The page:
Soul Bossa Nova

Album: Big Band Bossa Nova (1962)
  • songfacts ®
  • Bossa nova music was trending in the early '60s, with many artists blending the style with their chosen genres; Ella Fitzgerald did "Stardust Bossa Nova," Lou Monte did "Bossa Nova Italiano," and Quincy Jones did an entire album called Big Band Bossa Nova. The first track was "Soul Bossa Nova," which despite the title, is more of a mashup of classical music than soul.
  • This is best known as the theme song for the Austin Powers movies, which star Mike Myers as a spy from the '60s who emerges in modern times. The trilogy of films (International Man of Mystery - 1997, The Spy Who Shagged Me - 1999, Goldmember - 2002) are spoofs on the James Bond movies, with "Soul Bossa Nova" standing in for the iconic orchestral theme by John Barry.

    The first James Bond movie was Dr. No in 1962, the same year "Soul Bossa Nova" was released. And just as Barry's theme became associated with the debonair James Bond, Jones' song instantly evokes the frolicsome Austin Powers and his many catch phrases.
  • Quincy Jones recalled in a 2010 interview with Billboard magazine: "I wrote that in 1962 in 20 minutes for the Big Band Bossa Nova album right after we left Brazil with Dizzy Gillespie, when the bossa nova first started. And it won't go away."
  • Even in 1962, Quincy Jones had access to many top-tier musicians. For "Soul Bossa Nova," he called in Roland Kirk for the flute solo and Lalo Schifrin for piano (Schifrin did the theme song for the 1966 Mission: Impossible TV series). Other musicians on the track are:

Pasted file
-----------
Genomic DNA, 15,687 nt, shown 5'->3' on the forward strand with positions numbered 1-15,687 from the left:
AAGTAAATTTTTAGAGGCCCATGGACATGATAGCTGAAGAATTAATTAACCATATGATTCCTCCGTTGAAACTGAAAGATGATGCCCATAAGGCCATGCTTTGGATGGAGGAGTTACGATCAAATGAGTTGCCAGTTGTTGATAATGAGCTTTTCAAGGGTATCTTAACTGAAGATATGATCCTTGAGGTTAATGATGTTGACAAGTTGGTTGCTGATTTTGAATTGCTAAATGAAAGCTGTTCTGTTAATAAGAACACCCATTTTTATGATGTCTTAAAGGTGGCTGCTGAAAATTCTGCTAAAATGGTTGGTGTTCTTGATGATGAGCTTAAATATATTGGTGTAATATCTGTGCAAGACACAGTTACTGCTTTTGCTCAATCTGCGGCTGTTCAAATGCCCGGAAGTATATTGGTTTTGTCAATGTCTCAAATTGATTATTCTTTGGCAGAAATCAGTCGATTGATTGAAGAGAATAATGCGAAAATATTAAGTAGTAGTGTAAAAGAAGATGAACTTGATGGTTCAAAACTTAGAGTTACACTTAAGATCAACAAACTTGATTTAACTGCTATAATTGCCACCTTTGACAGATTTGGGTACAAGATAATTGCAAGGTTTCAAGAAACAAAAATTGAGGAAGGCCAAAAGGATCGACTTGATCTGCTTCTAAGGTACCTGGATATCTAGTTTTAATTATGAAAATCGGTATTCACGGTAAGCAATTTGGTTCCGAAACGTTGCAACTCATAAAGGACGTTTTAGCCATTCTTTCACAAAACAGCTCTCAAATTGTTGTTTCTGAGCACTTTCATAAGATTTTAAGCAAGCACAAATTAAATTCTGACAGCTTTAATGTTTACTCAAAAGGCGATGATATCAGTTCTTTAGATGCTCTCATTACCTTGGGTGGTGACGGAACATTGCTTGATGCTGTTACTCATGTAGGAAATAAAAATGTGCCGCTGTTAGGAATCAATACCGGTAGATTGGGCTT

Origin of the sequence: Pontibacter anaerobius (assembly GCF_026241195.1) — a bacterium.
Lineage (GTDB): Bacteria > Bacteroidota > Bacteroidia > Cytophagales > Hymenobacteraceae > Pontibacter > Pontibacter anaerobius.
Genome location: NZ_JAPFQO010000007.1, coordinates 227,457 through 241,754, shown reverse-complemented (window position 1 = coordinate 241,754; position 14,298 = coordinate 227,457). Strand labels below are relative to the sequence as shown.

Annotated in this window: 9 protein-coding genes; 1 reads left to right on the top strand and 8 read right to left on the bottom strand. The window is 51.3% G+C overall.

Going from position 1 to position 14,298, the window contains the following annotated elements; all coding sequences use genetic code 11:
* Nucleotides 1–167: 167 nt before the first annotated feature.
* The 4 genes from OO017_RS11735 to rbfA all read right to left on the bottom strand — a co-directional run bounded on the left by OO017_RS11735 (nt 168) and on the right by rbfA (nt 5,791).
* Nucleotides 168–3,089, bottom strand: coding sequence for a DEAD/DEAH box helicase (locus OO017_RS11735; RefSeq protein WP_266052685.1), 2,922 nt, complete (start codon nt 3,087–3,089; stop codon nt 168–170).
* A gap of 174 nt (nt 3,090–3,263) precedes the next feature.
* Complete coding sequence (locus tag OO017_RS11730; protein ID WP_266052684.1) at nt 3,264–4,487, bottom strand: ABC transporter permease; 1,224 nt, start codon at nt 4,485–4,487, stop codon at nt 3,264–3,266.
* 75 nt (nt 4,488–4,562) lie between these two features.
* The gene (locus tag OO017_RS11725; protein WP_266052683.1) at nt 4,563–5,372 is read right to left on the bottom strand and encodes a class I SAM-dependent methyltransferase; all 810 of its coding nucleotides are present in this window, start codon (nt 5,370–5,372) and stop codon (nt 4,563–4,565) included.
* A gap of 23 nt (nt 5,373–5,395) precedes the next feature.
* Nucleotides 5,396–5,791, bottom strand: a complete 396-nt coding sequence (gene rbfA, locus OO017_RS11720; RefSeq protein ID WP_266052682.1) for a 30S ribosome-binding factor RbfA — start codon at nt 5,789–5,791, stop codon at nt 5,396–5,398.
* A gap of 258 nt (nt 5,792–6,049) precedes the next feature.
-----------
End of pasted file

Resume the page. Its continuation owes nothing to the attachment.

Chris White - bass
    Rudy Collins - drums
    Jerome Richardson - flutes, woodwinds
    Carlos Gomez, Jack Del Rio, José Paula - percussion
  • Quincy Jones got his first soundtrack gig two years later when he was hired by director Sidney Lumet for the 1964 film The Pawnbroker, starring Rod Steiger. "Soul Bossa Nova" was included in that film, which set Jones up as a soundtrack superstar. He worked on about two dozen more movies, including The Italian Job (1969) and The Color Purple (1985).
  • Jones recorded this at Phil Ramone's A&R Studios in Manhattan, where "The Girl From Ipanema" was recorded the following year. Ramone served as engineer at these sessions; he went on to produce most of Billy Joel's albums.
  • This was used as the theme to a Canadian game show called Definition, which ran from 1974 to 1989.
  • This track has been sampled a number of times, including by The Dream Warriors for their 1991 track "My Definition Of a Boombastic Jazz Style," and by Ludacris for "Number One Spot" in 2004.
  • Jones recorded an updated version called "Soul Bossa Nostra" for his 2010 album Q Soul Bossa Nostra with the help of Ludacris, a capella group Naturally 7, and R&B singer-songwriter Rudy Currence.
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